//This is a copy?
 void doStuff(MyClass mc){
 return;
 }
That's the normal way of doing it. mc is class reference to an object that was presumably created somewhere else. Ali
Aug 16 2015
parent reply "Brandon Ragland" <brandon callmemaybe.com> writes:
On Sunday, 16 August 2015 at 23:31:46 UTC, Ali Çehreli wrote:
 On 08/16/2015 04:13 PM, Brandon Ragland wrote:

 That makes more sense. Though it does make the ref method
 signature unclear, as it only applies to literals at this
 point?
As long as the returned object will be valid after the function leaves, it can be anything: one of the ref parameters, a module-level variable, etc.
 Would you still need the ref signature for method parameters
 for classes to avoid a copy? Such that I could work on the
 class itself, and not a copy.
Obviously, you meant "the object itself."
 //This is reference?
 void doStuff(ref MyClass mc){
 return;
 }
Yes, that's a reference to a class variable. Since class variables are references anyway, unless intended, there is one too many level of indirection there. (Although, it is valid and it may exactly be what is needed.)
 or would this also be a valid reference type:

 //This is a copy?
 void doStuff(MyClass mc){
 return;
 }
That's the normal way of doing it. mc is class reference to an object that was presumably created somewhere else. Ali
If I understand you correctly than: void doStuff(MyClass mc){ mc.x = 7; } Would be working with the reference to the object instantiated elsewhere. This would NOT be a copy of the object. That would mean that (ref MyClass mc) is the equivalent to a pointer to a pointer (sorta, though these are references, same idea follows). -Brandon
Aug 16 2015
parent "Nicholas Wilson" <iamthewilsonator hotmail.com> writes:
On Sunday, 16 August 2015 at 23:40:41 UTC, Brandon Ragland wrote:
 On Sunday, 16 August 2015 at 23:31:46 UTC, Ali Çehreli wrote:
 On 08/16/2015 04:13 PM, Brandon Ragland wrote:

 That makes more sense. Though it does make the ref method
 signature unclear, as it only applies to literals at this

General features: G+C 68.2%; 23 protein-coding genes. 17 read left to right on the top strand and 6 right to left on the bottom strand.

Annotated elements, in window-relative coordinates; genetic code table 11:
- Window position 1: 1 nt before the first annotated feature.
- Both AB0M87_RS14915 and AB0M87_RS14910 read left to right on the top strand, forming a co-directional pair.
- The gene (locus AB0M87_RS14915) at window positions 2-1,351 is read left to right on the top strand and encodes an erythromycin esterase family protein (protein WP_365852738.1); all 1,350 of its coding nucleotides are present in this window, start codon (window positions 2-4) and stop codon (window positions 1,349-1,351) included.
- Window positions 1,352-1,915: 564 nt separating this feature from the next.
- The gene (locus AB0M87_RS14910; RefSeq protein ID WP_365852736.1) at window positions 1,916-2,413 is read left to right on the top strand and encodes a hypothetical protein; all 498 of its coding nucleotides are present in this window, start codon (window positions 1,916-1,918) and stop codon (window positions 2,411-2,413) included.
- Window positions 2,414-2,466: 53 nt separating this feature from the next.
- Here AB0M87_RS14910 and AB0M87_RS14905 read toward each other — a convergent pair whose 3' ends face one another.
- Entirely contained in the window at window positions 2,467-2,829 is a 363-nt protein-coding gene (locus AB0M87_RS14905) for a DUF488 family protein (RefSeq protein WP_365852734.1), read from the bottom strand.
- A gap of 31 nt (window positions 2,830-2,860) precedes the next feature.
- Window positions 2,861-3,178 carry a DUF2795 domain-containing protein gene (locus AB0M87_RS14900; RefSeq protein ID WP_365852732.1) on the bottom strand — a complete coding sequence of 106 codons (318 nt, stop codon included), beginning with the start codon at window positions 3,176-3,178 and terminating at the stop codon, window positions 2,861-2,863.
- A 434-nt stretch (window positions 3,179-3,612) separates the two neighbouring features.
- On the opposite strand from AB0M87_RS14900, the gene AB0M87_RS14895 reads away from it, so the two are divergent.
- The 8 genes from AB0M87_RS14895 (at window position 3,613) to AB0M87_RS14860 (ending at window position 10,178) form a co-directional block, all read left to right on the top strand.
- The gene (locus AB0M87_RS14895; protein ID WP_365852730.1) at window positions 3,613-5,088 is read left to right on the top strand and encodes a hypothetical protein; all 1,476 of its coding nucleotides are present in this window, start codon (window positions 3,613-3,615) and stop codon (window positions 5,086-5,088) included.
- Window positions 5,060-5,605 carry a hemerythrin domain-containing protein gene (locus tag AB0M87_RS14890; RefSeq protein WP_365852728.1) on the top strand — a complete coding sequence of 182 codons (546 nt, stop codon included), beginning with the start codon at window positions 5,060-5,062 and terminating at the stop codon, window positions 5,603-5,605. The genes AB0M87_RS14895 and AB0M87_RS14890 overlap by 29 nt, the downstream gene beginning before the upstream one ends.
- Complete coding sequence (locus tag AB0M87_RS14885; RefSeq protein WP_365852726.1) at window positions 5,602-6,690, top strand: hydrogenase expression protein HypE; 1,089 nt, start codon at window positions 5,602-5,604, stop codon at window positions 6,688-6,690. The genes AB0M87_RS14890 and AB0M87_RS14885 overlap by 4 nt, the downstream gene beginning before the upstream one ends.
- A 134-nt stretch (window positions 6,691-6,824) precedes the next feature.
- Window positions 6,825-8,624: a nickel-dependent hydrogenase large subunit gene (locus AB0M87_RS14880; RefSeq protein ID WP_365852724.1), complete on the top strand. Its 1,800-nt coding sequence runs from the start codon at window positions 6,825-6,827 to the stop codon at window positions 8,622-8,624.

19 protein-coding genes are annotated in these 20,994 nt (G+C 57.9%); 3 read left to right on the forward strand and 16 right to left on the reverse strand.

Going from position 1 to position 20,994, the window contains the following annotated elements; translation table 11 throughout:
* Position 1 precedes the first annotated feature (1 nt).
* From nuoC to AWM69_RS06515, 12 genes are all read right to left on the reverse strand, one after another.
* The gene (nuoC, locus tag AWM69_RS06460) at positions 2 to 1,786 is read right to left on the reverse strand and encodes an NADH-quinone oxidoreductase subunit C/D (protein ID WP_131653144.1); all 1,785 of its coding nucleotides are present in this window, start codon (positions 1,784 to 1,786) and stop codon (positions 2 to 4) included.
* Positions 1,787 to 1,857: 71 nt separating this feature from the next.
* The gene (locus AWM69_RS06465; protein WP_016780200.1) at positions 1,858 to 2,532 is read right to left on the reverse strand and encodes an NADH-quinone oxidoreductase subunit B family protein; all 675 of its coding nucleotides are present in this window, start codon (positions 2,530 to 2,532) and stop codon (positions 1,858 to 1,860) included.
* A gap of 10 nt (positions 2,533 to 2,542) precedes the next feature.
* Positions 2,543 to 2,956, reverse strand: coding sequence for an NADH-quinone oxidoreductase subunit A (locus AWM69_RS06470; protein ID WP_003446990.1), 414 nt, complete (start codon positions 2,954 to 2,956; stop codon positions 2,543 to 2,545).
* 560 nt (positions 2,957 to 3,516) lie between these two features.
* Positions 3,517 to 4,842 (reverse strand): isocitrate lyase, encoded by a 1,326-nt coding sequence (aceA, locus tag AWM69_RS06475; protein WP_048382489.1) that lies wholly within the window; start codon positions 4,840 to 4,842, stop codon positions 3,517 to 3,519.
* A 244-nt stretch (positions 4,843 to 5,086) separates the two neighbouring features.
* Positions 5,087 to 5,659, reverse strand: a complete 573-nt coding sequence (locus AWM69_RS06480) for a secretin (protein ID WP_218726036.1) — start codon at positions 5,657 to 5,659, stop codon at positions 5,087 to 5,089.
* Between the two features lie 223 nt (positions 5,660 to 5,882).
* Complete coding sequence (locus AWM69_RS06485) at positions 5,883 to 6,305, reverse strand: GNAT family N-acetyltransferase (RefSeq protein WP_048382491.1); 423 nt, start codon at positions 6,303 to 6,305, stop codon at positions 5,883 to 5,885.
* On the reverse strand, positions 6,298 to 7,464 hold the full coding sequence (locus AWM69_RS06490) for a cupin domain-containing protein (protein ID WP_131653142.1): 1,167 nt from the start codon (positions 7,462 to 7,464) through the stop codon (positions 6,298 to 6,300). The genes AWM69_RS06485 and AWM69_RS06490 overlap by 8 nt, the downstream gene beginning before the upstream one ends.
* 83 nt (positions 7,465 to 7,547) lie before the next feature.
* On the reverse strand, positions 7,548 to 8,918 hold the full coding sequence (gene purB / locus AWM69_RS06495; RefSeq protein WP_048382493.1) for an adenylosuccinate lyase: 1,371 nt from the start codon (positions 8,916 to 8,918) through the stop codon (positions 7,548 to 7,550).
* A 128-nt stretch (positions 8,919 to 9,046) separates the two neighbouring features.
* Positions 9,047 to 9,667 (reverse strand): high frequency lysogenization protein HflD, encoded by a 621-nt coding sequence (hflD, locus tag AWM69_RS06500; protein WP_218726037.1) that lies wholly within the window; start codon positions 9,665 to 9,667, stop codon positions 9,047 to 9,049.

point?
As long as the returned object will be valid after the function leaves, it can be anything: one of the ref parameters, a module-level variable, etc.
 Would you still need the ref signature for method parameters
 for classes to avoid a copy? Such that I could work on the
 class itself, and not a copy.
Obviously, you meant "the object itself."
 //This is reference?
 void doStuff(ref MyClass mc){
 return;
 }
Yes, that's a reference to a class variable. Since class variables are references anyway, unless intended, there is one too many level of indirection there. (Although, it is valid and it may exactly be what is needed.)
 or would this also be a valid reference type:

 //This is a copy?
 void doStuff(MyClass mc){
 return;
 }
That's the normal way of doing it. mc is class reference to an object that was presumably created somewhere else. Ali
If I understand you correctly than: void doStuff(MyClass mc){ mc.x = 7; } Would be working with the reference to the object instantiated elsewhere. This would NOT be a copy of the object. That would mean that (ref MyClass mc) is the equivalent to a pointer to a pointer (sorta, though these are references, same idea follows). -Brandon
Yes. void doStuff(ref MyClass a, ref MyClass b, ref MyClass c, bool d) { if (d) b = a; else c = a; } void main(string[] args) { auto a = new MyClass(); a.x = 1; auto b = new MyClass(); b.x = 2; auto c = new MyClass(); c.x = 3; assert(a !is b); assert(a.x == 1); assert(a !is c); assert(b.x == 2); assert(c !is b); assert(c.x == 3); doStuff(a,b,c,true); assert(a is b); assert(b.x == 1); b.x = 2; assert( a.x == 2); assert(a !is c); assert(c.x == 3); doStuff(a,b,c,false); assert(a is c); assert(c.x == 2); }
Aug 16 2015
prev sibling parent "Alex Parrill" <initrd.gz gmail.com> writes:
On Sunday, 16 August 2015 at 22:31:02 UTC, Brandon Ragland wrote:
 ref MyClass doStuff(){
 MyClass mc = new MyClass() // Heap allocation, using new....
 return mc;
 }
This attempts to return a reference to the _variable_ `mc`, not a reference to the class. Just remove `ref` from the function signature.
Aug 16 2015